Our children keep us connected to what’s going on in the world even after they’ve left us with an empty nest and are making their own way in that world.
My youngest child, my 19-year-old daughter, left one year ago to attend a college that is 27 hours away from home, leaving me with an empty nest.
I have written previously about the pain of adjusting to an empty nest, missing the sights, sounds, and even the smells of a house full of your children and their friends.
Despite the challenges that accompanied raising an adolescent, I miss other aspects of having a teenager in the house. I realized I have no exposure to new music now. My music tastes will always remain frozen, with nothing newer than 2016 when my daughter left home. I don’t think I have anything newer than the Hamilton soundtrack which my daughter played for me while we were visiting colleges. I am completely behind in current slang now as well. I’ve always been able to wow my colleagues with my knowledge of cool terms like “TBH,” “IRL,” “problematic fave,” “discourse,” and many more.
On a more serious note, from my daughter, I learned what white privilege means. She opened my eyes to the white privilege I hadn’t realized I had. Her explanation changed the way I view the world forever. She explained heteronormativity and the harm it can cause the LGBTQ community. I had no idea. From the mouths of babes indeed.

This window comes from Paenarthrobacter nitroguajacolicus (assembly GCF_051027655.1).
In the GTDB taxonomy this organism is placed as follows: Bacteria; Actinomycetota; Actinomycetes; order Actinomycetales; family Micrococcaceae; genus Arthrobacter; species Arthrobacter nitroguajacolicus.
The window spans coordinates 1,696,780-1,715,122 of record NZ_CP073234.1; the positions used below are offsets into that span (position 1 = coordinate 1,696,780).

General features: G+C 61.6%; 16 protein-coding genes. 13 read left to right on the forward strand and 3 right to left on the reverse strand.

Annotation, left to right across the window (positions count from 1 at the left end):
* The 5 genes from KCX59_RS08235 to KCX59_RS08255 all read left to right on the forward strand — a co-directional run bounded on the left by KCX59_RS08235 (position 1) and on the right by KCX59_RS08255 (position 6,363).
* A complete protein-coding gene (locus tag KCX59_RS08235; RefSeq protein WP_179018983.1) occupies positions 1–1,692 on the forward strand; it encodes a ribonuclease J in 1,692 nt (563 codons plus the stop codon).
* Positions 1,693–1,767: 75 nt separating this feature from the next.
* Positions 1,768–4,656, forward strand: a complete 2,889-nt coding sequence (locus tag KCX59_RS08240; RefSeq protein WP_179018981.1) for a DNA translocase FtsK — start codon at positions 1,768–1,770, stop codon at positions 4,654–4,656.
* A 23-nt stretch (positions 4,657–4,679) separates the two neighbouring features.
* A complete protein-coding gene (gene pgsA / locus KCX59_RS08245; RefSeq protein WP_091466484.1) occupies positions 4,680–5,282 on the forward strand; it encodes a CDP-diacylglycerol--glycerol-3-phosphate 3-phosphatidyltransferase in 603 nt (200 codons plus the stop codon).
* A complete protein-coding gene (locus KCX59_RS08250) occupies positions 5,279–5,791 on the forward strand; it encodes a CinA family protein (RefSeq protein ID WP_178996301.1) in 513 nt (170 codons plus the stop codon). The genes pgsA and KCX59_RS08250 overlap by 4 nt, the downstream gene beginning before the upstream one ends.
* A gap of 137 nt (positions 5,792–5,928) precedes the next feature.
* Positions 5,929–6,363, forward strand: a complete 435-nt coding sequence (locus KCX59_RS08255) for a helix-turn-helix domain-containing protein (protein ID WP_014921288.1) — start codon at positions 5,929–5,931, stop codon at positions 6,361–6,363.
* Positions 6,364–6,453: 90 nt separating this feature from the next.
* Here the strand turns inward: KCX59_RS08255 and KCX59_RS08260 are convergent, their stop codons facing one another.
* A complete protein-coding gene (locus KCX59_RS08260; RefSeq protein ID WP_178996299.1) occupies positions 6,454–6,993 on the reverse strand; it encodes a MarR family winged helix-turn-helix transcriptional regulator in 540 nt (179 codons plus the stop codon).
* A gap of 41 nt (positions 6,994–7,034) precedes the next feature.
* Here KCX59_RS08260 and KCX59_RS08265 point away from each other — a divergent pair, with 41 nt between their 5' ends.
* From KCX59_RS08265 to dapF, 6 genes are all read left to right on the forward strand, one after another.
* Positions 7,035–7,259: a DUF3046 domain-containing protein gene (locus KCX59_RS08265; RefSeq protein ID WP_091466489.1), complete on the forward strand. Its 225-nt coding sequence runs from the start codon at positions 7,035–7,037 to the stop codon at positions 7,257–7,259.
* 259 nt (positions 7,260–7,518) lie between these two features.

My daughter rarely calls. We text almost daily (although never as frequently as this mom would like). Yesterday morning she called me out of the blue to discuss a decision she needed to make.
Who knew a phone call could make my heart swell so much? As soon as I heard her voice, my face broke into the biggest smile that went all the way up to my eyes.
And what parent doesn’t want to be the person to whom their child turns when they need advice?
However, this phone call was so much more than that. We stayed on the phone for 2.5 hours. We discussed her issue, but we also talked about the politics of language in the LGBTQ community, Trump’s subtly rude and dismissive comments about a National Women’s Hockey League player, her classes, childhood memories, and more.
This long, rambling phone conversation is the closest I can get to having her at home again without her actually being here. I can put her on speaker phone as I go about my work and it almost feels like having her here, minus the teenager smells and the ability to hug her, both of which I miss terribly.
As she and I both move on to new phases in our lives, yesterday reminded me that she and I will always have that connection. We can always fall back into the ebb and flow of our conversation that started when she was born 19 years ago and continues today. I like to think it brings comfort to us both. I know it does for me.
I hope she and other young adults who have flown the coop know how much those long phone conversations can mean to a parent. So if you haven’t done so lately, call your mother. One phone call could make her entire day.